The rapid growth in 401(k) type plans occurring over the past
decade continued in 1993, with a 10% increase from 140,000 plans in 1992 to
154,500 plans in 1993. Active participants in 401(k) plans increased 3% from
22.4 million in 1992 to 23.1 million in 1993.
In contrast to the continued strong growth in 401(k) plans, the
number of defined benefit plans decreased 6% in 1993 to 84,000 and the number
of non-401(k) defined contribution plans decreased 3% to 464,000. The number of
active participants decreased by one percent in defined benefit plans and
remained at about the same level in non-401(k) defined contribution plans.
These decreases or lack of growth in non-401(k) plans and active
participants are continuations of prior trends. Since 1983, the number of
defined benefit plans has declined at an average annual rate of 7.1%. Most plan
terminations have been by small employers. This factor, along with the
downsizing occurring among many firms with ongoing defined benefit plans, has
led to a gradual but steady decline of active participants, averaging 1.8%
annually over the 1983-1993 period.
Non-401(k) defined contribution plans and participants have
generally been declining each year since 1987, with the number of plans
decreasing at an average annual rate of 1.1% and the number of active
participants decreasing at an average annual rate of 4.6%. Much of the decrease
in non-401(k) defined contribution plans and participants over this period
appears due to the conversion of many savings and other types of defined
contribution plans to 401(k) status.
Other findings from the Form 5500 reports filed for 1993 plan
years are summarized below:
- The overall number of private pension plans filing Form 5500
reports in 1993 was 702,000, down slightly from the 708,000 reports filed in
- Total active participants increased from 64.2 million in 1992
to 64.7 million in 1993. The total number of active participants includes
double counting of workers participating in more than one plan. A rough
estimate of the net number of workers in plans in 1993 is 44.8 million, with
25.1 million participating in a primary defined benefit plan and 19.8 million
participating in a primary defined contribution plan. An estimated 16.6 million
workers in a primary defined benefit or defined contribution plan also
participated in a supplemental defined contribution plan.
- Plan assets increased among all types of pension plans in
1993. From 1992 to 1993 total plan assets increased 11% to $2,316 billion, with
defined benefit plan assets increasing 9% to $1,248 billion, non-401(k) defined
contribution plan assets increasing 15% to $452 billion and 401(k) plan assets
increasing 12% to $616 billion.
- Total plan contributions increased 19% from $128.8 billion in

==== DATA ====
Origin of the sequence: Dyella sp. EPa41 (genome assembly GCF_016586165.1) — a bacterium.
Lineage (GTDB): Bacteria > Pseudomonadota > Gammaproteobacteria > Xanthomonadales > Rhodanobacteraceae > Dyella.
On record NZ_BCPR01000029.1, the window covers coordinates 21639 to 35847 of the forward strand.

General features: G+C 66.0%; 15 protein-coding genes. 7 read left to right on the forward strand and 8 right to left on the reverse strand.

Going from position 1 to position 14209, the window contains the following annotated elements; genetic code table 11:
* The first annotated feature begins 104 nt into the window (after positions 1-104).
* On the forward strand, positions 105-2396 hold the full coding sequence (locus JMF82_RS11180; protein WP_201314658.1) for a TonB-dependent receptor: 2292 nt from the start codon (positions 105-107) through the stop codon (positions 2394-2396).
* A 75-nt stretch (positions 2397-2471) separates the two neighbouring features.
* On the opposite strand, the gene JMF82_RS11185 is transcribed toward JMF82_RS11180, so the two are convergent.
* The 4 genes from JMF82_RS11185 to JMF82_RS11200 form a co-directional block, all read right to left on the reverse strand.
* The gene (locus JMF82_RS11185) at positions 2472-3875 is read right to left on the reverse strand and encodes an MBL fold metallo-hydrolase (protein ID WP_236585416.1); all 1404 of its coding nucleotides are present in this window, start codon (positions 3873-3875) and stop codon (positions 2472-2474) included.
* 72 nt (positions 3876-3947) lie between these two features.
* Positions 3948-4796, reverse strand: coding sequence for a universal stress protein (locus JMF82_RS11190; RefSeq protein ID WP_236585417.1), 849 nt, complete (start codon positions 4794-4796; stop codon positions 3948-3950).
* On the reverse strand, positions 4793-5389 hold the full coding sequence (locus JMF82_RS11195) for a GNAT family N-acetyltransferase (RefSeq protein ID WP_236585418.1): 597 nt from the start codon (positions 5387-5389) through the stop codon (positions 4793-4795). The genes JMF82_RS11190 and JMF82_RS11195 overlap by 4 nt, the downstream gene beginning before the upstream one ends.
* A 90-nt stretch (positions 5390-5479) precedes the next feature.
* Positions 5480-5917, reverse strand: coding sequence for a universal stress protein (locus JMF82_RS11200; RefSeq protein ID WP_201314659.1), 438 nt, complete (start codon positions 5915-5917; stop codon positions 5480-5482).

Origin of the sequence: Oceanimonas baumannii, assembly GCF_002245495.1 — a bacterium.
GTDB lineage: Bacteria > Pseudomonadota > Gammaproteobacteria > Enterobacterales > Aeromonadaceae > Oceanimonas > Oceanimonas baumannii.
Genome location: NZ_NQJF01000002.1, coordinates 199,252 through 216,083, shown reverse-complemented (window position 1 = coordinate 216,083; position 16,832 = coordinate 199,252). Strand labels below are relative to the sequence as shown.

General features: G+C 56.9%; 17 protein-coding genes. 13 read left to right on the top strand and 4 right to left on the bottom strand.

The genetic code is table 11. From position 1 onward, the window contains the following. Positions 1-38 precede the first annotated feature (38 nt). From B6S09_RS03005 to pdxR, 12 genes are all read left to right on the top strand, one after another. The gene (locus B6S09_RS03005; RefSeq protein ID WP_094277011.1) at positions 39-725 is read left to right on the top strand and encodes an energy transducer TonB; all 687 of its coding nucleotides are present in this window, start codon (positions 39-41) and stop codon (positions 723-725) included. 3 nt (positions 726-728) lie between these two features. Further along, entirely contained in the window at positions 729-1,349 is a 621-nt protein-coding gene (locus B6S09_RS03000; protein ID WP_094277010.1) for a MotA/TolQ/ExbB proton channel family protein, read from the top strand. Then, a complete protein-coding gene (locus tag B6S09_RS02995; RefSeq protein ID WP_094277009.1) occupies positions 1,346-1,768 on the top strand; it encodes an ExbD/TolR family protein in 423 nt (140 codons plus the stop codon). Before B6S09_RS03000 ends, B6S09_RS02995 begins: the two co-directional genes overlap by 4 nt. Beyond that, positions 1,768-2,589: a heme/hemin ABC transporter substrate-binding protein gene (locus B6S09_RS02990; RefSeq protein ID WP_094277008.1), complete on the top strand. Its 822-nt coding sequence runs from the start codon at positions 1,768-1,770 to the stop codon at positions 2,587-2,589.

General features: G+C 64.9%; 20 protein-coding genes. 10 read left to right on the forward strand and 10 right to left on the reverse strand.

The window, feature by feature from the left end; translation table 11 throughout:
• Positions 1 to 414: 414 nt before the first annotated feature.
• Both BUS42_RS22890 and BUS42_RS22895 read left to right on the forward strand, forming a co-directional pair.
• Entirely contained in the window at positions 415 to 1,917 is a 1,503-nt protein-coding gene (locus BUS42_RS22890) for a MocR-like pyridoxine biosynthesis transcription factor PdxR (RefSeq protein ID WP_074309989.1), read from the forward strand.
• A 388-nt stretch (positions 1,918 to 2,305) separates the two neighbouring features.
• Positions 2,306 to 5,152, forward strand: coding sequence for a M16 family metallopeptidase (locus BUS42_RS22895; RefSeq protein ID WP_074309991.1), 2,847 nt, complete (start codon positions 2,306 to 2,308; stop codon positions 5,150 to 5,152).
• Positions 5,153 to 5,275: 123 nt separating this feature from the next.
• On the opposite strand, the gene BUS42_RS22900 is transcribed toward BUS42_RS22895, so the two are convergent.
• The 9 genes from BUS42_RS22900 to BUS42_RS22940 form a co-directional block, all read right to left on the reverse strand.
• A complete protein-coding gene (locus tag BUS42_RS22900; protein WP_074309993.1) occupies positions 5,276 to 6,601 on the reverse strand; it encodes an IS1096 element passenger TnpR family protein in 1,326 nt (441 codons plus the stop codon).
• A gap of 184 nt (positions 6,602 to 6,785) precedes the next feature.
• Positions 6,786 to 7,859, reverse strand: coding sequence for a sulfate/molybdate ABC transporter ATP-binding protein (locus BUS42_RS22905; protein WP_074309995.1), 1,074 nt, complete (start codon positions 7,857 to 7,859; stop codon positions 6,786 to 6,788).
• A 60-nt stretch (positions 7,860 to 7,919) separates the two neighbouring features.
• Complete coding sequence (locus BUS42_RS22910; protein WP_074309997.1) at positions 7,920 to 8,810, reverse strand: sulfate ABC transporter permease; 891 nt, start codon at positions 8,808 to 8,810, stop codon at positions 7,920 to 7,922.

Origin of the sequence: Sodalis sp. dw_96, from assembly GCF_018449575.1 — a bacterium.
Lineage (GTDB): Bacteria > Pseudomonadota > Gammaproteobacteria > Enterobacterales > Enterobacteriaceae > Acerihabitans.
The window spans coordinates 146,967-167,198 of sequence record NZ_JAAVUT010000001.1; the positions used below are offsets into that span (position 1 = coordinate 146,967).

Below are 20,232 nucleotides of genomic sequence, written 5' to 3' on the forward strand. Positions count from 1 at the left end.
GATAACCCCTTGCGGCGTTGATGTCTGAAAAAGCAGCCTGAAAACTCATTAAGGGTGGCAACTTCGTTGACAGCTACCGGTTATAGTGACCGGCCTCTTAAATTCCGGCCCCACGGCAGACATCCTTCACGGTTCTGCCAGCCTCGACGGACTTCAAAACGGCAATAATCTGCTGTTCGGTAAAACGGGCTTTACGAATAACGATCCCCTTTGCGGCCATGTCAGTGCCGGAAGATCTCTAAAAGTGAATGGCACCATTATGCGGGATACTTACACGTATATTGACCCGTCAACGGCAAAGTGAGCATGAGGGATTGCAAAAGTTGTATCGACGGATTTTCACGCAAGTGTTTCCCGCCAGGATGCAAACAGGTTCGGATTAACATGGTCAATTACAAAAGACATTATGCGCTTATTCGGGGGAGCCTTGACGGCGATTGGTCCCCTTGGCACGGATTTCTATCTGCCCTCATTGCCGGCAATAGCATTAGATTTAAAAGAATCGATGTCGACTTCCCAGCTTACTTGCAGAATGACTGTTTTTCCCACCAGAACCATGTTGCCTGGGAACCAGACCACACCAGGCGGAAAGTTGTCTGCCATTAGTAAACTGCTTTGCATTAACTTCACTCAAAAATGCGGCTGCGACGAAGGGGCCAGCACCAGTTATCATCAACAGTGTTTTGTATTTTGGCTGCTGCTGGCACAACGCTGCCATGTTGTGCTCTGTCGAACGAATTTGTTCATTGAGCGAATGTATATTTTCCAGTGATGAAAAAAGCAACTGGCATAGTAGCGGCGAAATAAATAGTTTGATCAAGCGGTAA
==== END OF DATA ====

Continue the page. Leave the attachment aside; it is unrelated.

1992 to $153.6 billion in 1993.
- Contributions to defined benefit plans, after a continuous
decline from 1984 to 1990, increased for the third straight year. Contributions
amounted to $52.1 billion in 1993, a 48% increase over 1992. Over one-third of
total contributions were made to just two plans -- the GM Hourly Plan, which
received $15.3 billion in contributions and the Chrysler Hourly Plan, which
received $2.3 billion in contributions.
- Defined contribution plans reported $101.5 billion in
contributions received during 1993, an 8% increase over 1992. Employer cash
contributions increased 6% to $50.8 billion and employee contributions
increased 13% to $46.1 billion. Almost 90% of employee contributions were paid
into 401(k) type plans.
- Benefit payments from plans increased by about 3% in 1993 to
$156.3 billion. Benefits paid out by defined benefit plans increased 2% to
$79.1 billion and benefit payments from defined contribution plans increased 4%
to $77.2 billion.
- The large increase in contributions received by plans in 1993
combined with the very modest increase in benefit payouts improved the net cash
flow of all plans from -$23.6 billion in 1992 to -$2.7 billion in 1993.
- The net cash flow of contributions minus benefit payouts to
defined benefit plans improved from -$42.7 billion in 1992 to - $27.0 billion
in 1993, while the net cash flow to defined contribution plans increased from
$19.0 billion in 1992 to $24.3 billion in 1993.
- In 1993, 79% of defined benefit plans reported asset amounts
which exceeded current liabilities. The median funding ratio of all defined
benefit plans was 1.24.
- The best funded plan groups were single employer
non-collectively bargained plans, with 82% fully funded, followed by
multiemployer plans, with 73% fully funded, and single employer collectively
bargained plans, with 59% fully funded.
- From 1990 to 1993, the percent of plans fully funded stayed
within a fairly narrow range of 79% to 82%. The median funding ratio ranged
from 1.32 in 1990 to 1.24 in 1993.